Section 163(j) business interest limitation
Internal Revenue Code (IRC) Section 163(j) limits the amount of interest expense certain taxpayers can deduct in a year. The original law limited the deduction of interest to 30% of adjusted taxable income (ATI) for the year for certain taxpayers considered tax shelters or with average annual gross receipts for the prior three years over $25 million (for 2019, $26 million). The CARES Act modified this rule for corporations (i.e., not partnerships) in 2019 and increased the limit to 50% of ATI. The Act provides other taxpayer-friendly elections that can be made. Any taxpayer subject to these rules should review their 2018 and 2019 tax return to determine if the changes will benefit them.
PPP loan forgiveness
The PPP came in under the CARES Act to assist businesses during the pandemic. The initial rules issued by the Treasury and Small Business Administration (SBA) were vague and generated more questions than answers. (Visit our Coronavirus Resource Center for PPP overviews, updates, and guidance.)
The intent of this program was to provide struggling businesses with a loan that would be forgiven if used for qualified purposes and if certain salary and hiring requirements were met. This forgiven loan is not deemed taxable income; but can borrowers deduct the expenses paid with such loan proceeds?
We believe the intent was that such expenses would be allowable business deductions, hence creating a true non-taxable loan. But the IRS has stated that because the income is not taxable, the expenses paid with such proceeds are NOT deductible, resulting in an unintended tax consequence for the borrower.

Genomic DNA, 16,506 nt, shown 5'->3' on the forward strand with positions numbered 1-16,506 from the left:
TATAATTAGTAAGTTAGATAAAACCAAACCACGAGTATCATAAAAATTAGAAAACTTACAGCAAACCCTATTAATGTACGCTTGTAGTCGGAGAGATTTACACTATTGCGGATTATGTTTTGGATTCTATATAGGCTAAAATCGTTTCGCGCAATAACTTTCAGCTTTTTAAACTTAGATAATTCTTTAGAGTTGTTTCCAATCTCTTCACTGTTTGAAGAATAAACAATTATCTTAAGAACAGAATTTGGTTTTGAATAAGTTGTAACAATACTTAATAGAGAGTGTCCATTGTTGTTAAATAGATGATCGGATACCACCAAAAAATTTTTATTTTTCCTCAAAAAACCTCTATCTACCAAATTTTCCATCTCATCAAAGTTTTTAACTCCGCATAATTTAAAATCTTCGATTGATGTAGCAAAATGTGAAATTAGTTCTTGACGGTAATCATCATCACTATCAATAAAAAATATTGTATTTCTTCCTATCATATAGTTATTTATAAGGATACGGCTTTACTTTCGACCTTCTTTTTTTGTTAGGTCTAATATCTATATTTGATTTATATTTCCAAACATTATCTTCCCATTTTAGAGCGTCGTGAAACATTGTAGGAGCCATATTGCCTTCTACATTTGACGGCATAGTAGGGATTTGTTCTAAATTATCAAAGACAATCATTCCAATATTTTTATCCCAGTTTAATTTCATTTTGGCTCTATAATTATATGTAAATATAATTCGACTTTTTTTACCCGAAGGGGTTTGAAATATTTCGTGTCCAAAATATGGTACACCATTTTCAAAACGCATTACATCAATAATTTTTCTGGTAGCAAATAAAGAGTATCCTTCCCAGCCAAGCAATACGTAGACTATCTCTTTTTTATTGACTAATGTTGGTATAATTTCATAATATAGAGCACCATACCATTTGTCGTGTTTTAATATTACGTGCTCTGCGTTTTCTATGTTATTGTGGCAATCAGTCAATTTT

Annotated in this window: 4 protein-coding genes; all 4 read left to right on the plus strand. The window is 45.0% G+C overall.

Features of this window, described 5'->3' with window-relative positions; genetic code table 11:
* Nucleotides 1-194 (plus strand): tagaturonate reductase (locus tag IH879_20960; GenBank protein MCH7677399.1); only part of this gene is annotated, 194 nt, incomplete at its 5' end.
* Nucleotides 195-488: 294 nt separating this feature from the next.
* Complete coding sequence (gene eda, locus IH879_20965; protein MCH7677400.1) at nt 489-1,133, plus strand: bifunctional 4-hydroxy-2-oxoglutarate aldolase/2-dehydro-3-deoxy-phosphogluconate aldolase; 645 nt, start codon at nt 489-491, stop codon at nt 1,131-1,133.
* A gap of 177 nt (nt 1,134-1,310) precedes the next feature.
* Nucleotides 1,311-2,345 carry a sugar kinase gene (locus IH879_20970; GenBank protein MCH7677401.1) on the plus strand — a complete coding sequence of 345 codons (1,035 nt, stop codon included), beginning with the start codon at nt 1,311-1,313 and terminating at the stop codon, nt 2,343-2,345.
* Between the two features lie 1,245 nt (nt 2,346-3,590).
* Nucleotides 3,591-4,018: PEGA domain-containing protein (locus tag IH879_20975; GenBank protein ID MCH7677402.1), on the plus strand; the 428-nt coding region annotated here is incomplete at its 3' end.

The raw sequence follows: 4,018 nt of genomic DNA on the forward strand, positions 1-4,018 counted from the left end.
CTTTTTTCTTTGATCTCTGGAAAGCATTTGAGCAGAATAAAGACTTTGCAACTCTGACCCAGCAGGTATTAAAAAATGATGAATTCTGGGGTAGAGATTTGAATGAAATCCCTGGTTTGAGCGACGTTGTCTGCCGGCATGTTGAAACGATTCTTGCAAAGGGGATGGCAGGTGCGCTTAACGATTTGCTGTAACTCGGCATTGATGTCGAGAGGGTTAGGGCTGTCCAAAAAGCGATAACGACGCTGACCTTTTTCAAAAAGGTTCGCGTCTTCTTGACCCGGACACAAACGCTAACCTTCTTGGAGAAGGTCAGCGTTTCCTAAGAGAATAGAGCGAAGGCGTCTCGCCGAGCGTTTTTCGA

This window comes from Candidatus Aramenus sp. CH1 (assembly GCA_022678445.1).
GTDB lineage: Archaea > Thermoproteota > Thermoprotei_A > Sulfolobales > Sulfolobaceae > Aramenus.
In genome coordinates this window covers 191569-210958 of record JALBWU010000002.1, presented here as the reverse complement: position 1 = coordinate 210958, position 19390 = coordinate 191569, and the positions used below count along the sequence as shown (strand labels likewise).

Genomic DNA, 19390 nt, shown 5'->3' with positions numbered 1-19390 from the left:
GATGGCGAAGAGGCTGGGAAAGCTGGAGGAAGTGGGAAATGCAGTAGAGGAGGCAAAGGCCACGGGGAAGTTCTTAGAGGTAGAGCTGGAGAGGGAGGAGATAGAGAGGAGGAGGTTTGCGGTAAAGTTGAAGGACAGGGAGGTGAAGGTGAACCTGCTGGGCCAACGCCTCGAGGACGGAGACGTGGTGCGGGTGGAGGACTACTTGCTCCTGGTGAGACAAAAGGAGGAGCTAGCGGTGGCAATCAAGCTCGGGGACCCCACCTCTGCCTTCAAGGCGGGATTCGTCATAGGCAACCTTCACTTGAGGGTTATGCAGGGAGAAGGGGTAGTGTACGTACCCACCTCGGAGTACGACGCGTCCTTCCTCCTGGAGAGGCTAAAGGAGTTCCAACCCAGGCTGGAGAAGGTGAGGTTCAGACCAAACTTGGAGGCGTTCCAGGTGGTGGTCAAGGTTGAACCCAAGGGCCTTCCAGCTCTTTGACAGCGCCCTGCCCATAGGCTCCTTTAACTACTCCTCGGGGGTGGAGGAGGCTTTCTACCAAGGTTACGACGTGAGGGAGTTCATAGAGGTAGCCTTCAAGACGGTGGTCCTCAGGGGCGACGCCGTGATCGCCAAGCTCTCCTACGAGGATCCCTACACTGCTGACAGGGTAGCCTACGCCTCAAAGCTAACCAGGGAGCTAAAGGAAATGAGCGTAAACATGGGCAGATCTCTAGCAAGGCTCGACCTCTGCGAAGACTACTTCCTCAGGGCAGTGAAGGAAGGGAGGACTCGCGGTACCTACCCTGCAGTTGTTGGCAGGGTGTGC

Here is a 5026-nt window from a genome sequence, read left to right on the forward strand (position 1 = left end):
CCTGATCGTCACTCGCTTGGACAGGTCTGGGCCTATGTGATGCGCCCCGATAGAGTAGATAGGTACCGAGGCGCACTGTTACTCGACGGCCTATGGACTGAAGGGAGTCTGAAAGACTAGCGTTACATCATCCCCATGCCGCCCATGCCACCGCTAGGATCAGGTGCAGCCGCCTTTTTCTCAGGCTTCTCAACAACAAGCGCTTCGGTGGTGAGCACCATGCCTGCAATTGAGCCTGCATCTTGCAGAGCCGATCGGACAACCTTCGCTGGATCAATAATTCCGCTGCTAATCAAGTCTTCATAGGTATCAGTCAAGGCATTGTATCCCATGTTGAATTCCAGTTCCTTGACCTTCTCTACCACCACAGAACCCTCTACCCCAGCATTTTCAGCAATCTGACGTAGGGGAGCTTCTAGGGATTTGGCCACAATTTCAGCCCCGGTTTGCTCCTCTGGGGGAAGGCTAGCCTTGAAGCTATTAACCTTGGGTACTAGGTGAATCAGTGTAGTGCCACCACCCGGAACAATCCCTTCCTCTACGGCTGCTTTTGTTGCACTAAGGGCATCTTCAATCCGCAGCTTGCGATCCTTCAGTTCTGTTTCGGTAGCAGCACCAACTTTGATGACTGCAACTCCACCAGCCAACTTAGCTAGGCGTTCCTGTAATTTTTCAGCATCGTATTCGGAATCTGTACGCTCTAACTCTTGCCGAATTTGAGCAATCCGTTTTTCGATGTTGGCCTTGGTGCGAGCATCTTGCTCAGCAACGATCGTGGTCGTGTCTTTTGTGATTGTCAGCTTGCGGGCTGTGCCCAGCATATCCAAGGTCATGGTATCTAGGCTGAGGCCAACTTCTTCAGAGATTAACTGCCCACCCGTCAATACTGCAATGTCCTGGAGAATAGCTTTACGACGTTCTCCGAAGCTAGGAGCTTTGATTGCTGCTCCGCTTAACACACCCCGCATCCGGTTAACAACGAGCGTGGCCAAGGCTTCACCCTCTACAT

While we were all are hoping for guidance or clarification from Congress or the Treasury on this issue as year-end tax planning has commenced, it is doubtful any clarity will be available anytime soon. So, taxpayers are left with the law as it stands, and if loan forgiveness is received then such related expenses may not be deductible. This will be an unwelcome surprise to many operators. As they have struggled through the pandemic and are losing money, they may potentially have an unexpected tax liability.
The PPP loan forgiveness rules also were substantially modified as part of the Paycheck Protection Program Flexibility Act (PPPFA) to be more taxpayer-friendly. As many operators will recall, the initial covered period was only eight weeks. For many restaurants, this period was insufficient to utilize all the PPP funds received as many states were still in lockdown mode. The revision allowed businesses to choose either an eight- or 24-week covered period. Taxpayers then have 10 months to apply for forgiveness once the covered period ends.
Another taxpayer-friendly change was to the requirement that at least 75% of the forgivable amount come from qualified payroll costs. The PPPFA reduced this to 60%.
The question many operators have asked is whether they should apply for forgiveness PRIOR TO the end of their covered period. It would appear that if an operator has utilized all its PPP funds and, based on their computation of forgiveness, has achieved 100% forgiveness, then there would be no reason to wait. But there are complexities to this computation, and one must do a calculation to determine if early loan forgiveness filing makes sense. CohnReznick can help with that determination.
Accounting method changes